Letters for November 8, 2018

Re: “Black trans lives matter” by Raheem F. Hosseini (Feature, November 1):

I’ve had the pleasure of getting to know Ebony [Harper] a little bit and she is the sweetest, kindest woman I have ever met. Reading this article was upsetting and alarming because Ebony did not deserve to be brutalized by the police and arrested on bogus charges. The actions being taken against her are an agenda to silence the voices that do speak up for the disenfranchised and marginalized souls here in Sacramento. My hope is that Miss Ebony shakes the hell out of this broken system and forces out the demons who choose to ignore people’s civil and constitutional rights.

Sunchalla Jenkins


via Facebook

Make RT more reliable, not cheaper

Re: “Lessons from Brooklyn to Sacramento with love” by Jeff vonKaenel (Greenlight, November 1):

If [Regional Transit] is actually interested in learning how to run an actual transit system, here’s some more advice from a former New Yorker: Low fares are important, but frequency of service is more important.

People drive here because RT bus service is too infrequent; employers want people with “reliable” transportation, which should not be code for “must have car.” More frequent service allows all people, including persons who can’t drive due to age or disability, to get to places in a timely manner, rather than effectively being a second-class citizen. Not having to wait a half hour or more for a bus to start one’s journey is more important to the average rider than saving a quarter. I’d rather RT keep the fare where it is and use that money to have bus service that’s more than twice an hour—for all lines. That money could also go a long way toward increasing signage and wayfinding, so more people would know how and where to use transit. Sacramento is geographically small enough that the infrequency of service is really a slap in the face to riders—low-income riders can’t rely on Uber and Lyft constantly for fast, reliable transit. RT should open its books and explain why service can’t be more reliable and frequent.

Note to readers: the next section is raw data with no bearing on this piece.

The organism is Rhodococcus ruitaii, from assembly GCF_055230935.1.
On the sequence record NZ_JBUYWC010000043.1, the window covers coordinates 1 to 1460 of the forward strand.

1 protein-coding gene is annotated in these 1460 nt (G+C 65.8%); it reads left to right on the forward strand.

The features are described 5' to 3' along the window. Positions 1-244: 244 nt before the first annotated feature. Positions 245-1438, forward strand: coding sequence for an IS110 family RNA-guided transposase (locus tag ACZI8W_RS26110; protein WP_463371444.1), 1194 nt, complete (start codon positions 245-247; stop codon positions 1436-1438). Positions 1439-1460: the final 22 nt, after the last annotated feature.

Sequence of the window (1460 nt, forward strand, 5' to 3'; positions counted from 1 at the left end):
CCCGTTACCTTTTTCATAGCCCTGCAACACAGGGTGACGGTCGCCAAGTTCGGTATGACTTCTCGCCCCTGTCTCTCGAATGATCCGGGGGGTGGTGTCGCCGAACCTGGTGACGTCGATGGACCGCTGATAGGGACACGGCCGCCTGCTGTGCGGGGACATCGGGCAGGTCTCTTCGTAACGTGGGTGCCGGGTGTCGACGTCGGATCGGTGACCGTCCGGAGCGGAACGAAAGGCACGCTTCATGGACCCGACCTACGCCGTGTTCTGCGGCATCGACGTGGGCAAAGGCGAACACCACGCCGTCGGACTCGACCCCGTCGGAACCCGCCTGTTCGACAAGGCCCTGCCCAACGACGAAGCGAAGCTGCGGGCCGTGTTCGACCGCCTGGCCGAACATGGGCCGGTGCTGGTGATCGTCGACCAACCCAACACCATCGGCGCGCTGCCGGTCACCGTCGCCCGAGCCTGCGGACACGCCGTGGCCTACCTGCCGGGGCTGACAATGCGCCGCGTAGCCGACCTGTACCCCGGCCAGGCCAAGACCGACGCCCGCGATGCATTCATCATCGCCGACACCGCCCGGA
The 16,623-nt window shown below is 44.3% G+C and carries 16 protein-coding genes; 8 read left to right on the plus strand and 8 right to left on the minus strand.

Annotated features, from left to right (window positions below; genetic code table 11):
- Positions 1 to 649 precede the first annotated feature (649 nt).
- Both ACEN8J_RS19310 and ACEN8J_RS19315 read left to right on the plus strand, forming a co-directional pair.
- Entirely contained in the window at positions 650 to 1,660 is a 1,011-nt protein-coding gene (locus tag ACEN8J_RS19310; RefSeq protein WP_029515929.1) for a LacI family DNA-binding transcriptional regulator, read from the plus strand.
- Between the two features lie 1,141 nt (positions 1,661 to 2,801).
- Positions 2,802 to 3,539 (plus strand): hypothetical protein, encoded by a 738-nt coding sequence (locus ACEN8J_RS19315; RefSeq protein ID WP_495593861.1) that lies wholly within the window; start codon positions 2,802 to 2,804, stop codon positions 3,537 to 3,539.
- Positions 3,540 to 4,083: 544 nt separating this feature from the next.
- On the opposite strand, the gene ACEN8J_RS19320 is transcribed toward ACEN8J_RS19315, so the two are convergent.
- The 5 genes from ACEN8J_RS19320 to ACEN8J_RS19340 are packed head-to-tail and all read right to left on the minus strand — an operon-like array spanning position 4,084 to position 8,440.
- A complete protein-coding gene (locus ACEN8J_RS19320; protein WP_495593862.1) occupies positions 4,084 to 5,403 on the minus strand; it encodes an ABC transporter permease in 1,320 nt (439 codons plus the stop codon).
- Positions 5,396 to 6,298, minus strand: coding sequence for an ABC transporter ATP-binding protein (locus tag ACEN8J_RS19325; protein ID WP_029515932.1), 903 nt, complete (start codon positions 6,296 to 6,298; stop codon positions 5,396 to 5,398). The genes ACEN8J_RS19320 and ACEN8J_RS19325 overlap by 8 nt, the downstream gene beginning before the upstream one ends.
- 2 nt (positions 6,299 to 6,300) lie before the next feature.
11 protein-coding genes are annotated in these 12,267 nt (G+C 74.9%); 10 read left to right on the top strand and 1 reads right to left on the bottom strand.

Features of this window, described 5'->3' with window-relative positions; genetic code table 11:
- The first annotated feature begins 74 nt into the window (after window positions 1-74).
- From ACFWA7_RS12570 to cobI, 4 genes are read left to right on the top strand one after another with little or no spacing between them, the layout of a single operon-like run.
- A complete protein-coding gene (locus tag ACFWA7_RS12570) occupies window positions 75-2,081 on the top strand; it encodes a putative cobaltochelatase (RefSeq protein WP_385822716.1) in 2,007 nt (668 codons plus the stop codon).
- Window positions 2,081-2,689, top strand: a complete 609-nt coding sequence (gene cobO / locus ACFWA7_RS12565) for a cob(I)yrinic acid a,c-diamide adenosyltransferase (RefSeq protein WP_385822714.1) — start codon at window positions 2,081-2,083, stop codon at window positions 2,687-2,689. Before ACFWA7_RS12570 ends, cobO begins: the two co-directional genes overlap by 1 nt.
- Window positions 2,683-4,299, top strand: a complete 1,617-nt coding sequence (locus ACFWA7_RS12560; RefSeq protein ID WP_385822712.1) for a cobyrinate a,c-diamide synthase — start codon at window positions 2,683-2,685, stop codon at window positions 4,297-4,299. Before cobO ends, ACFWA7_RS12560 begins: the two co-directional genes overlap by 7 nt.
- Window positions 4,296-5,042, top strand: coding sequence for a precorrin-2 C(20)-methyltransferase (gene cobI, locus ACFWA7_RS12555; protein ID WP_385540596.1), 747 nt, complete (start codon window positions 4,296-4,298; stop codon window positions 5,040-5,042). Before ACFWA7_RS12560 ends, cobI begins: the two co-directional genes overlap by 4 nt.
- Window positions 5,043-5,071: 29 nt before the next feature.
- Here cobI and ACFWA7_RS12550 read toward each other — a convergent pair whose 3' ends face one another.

The saying is, “If you build it, they will come.” If transit is effectively invisible due to infrequency of service, we can’t wonder why people aren’t riding. If service is more reliable and frequent, people would use it more.

Roberta Winters



Alternative news, alternative uses

Re: “Redefining ‘going postal'” by Raheem F. Hosseini (Beats, November 1):

Many thanks to our postal workers. They were the ones most in danger, but they not only kept working, but also protected others.

Tina Bennett


via Facebook